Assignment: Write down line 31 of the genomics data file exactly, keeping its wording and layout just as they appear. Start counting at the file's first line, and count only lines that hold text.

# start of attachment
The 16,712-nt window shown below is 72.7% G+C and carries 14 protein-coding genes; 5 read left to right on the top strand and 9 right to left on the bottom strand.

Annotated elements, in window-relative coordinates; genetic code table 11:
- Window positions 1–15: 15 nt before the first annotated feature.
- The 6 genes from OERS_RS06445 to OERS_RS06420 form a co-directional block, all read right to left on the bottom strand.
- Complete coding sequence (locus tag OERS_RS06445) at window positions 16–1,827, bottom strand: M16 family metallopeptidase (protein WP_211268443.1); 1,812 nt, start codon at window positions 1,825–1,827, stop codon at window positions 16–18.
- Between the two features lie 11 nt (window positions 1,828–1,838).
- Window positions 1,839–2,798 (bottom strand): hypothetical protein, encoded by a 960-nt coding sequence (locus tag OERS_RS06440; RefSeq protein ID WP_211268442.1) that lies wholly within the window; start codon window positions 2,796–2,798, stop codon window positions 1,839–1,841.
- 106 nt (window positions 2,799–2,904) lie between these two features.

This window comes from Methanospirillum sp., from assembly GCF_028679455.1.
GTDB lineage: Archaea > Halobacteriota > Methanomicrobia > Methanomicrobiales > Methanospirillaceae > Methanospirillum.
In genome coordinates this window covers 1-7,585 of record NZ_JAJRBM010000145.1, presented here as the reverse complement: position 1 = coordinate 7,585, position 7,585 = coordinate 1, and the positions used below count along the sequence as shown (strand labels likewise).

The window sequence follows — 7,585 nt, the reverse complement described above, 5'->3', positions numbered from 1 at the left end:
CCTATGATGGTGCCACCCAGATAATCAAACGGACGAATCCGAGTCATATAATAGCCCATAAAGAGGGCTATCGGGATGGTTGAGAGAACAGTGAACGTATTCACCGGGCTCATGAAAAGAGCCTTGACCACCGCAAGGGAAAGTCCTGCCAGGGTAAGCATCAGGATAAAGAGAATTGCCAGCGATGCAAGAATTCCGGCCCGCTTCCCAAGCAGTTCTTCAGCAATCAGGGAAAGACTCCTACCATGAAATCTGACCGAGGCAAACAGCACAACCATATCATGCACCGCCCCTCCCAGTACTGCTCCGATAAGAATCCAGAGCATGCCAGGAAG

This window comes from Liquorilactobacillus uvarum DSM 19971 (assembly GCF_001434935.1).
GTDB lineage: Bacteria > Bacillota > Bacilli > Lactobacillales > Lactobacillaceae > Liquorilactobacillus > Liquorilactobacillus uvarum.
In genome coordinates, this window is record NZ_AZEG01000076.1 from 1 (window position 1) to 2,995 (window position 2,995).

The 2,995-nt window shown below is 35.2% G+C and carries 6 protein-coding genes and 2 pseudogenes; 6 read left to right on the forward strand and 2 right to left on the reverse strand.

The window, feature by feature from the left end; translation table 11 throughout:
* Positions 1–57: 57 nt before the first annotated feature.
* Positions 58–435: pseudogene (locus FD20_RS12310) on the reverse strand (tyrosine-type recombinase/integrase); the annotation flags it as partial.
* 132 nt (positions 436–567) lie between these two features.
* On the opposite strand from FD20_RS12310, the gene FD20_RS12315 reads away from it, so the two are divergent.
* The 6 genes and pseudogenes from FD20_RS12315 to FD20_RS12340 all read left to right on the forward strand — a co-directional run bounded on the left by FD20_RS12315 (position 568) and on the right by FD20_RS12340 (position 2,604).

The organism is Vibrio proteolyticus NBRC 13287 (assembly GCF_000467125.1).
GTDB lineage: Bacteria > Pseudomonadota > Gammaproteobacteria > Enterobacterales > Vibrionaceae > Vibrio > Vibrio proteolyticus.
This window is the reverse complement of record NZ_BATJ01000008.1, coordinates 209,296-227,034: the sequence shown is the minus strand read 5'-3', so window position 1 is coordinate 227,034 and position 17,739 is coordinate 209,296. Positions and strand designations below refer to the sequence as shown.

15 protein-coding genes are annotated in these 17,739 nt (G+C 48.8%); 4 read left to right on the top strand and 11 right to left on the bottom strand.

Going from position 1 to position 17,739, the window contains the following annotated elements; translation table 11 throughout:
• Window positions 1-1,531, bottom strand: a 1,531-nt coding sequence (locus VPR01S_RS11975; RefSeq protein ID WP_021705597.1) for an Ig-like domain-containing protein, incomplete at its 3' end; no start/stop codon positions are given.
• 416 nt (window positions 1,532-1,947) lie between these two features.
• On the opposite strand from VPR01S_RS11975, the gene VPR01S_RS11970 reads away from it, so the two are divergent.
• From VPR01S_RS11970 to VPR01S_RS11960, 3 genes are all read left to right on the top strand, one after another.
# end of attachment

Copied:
• On the opposite strand from VPR01S_RS11975, the gene VPR01S_RS11970 reads away from it, so the two are divergent.